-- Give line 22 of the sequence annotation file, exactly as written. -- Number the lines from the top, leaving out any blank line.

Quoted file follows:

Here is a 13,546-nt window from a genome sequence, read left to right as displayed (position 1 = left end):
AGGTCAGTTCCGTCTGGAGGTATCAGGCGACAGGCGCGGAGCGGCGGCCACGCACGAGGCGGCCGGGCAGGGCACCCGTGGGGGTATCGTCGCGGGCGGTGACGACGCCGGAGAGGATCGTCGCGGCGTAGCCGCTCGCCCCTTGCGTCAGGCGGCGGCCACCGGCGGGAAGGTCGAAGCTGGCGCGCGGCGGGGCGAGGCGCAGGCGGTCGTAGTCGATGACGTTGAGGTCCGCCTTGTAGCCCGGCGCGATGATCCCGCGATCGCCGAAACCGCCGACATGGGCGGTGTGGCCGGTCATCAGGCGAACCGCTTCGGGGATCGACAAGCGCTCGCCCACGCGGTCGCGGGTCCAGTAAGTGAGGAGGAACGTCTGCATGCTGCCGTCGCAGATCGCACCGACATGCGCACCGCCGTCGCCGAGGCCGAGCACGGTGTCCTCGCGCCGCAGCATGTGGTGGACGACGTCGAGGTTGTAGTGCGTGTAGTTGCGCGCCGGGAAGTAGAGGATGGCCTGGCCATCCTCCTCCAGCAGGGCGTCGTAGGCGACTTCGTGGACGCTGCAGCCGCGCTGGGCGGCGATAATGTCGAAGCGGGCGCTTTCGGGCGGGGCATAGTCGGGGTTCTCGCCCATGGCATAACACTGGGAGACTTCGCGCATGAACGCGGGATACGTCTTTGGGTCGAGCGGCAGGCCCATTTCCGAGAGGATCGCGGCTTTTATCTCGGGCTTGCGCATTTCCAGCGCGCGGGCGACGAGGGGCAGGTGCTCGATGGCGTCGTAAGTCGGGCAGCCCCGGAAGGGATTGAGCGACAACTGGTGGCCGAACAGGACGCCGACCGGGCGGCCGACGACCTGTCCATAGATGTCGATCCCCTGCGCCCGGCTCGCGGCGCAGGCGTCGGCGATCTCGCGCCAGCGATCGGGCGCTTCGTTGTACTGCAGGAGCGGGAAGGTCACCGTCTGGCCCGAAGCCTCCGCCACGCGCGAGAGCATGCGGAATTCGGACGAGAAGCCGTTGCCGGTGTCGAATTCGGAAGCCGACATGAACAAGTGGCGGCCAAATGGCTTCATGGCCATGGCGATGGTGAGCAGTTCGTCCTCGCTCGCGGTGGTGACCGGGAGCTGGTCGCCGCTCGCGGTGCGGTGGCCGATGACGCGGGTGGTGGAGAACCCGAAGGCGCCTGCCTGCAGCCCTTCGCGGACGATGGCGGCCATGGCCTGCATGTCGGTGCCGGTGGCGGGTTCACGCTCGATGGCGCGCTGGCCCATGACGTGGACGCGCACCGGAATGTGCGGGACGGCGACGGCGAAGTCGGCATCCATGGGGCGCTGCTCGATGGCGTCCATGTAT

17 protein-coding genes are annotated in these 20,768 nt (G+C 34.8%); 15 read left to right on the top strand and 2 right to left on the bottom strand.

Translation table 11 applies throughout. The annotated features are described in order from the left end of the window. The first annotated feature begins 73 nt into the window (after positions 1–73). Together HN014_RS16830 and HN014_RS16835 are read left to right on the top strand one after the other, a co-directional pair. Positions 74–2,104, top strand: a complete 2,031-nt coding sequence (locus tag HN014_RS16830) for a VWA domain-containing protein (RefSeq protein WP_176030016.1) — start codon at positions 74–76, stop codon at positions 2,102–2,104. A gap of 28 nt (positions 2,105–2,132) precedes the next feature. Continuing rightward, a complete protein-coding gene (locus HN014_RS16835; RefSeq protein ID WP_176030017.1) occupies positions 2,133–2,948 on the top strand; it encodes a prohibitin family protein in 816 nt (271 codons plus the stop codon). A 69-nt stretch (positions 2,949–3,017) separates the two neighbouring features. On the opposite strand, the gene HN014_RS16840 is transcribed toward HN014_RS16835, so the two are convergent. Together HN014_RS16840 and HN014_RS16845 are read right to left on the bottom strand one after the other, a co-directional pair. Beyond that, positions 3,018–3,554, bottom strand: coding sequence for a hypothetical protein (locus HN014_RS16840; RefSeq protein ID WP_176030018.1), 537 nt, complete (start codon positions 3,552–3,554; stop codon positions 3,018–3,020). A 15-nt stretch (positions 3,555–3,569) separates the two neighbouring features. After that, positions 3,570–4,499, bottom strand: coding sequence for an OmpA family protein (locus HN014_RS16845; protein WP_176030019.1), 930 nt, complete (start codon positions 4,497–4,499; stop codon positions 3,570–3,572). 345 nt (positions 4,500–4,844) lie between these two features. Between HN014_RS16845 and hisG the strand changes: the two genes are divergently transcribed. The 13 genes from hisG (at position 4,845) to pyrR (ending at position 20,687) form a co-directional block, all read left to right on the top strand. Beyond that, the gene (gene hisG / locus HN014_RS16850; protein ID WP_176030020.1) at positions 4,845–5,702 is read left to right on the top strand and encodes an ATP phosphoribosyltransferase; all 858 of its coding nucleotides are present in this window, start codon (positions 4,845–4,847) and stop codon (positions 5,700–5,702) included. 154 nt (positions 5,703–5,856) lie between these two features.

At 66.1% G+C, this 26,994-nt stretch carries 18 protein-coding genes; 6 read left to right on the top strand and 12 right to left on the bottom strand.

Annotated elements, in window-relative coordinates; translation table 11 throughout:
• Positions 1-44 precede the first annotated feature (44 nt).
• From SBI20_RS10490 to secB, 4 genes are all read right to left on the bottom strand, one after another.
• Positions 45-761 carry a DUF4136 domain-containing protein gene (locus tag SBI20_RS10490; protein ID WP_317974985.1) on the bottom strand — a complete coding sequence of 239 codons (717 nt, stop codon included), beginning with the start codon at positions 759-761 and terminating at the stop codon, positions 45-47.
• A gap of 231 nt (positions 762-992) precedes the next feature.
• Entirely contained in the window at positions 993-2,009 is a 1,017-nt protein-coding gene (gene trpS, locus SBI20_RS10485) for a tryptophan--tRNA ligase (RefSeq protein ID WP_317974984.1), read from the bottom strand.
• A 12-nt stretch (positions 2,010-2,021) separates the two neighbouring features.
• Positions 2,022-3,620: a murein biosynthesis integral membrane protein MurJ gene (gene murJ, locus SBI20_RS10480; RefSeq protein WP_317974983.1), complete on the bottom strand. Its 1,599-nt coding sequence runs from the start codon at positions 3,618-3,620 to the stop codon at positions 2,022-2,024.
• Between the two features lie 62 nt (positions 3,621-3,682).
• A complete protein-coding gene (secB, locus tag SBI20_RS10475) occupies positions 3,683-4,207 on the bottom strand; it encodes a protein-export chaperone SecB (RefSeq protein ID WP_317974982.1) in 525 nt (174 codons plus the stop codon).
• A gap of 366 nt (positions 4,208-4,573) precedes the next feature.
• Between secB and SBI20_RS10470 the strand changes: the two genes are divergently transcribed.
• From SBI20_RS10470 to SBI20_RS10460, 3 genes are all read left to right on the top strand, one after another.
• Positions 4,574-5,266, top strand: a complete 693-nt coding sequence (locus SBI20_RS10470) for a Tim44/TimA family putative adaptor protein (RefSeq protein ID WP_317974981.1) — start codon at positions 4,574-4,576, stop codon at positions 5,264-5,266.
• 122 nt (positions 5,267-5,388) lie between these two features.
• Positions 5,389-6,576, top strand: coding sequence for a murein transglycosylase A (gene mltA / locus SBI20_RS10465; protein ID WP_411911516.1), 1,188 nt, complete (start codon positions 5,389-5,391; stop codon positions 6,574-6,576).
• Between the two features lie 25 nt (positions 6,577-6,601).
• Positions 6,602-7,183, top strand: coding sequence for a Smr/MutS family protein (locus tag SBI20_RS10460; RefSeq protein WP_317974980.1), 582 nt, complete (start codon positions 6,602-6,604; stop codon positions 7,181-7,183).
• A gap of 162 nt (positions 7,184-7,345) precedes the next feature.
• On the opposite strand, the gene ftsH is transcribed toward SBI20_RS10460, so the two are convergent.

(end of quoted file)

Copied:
• Between the two features lie 25 nt (positions 6,577-6,601).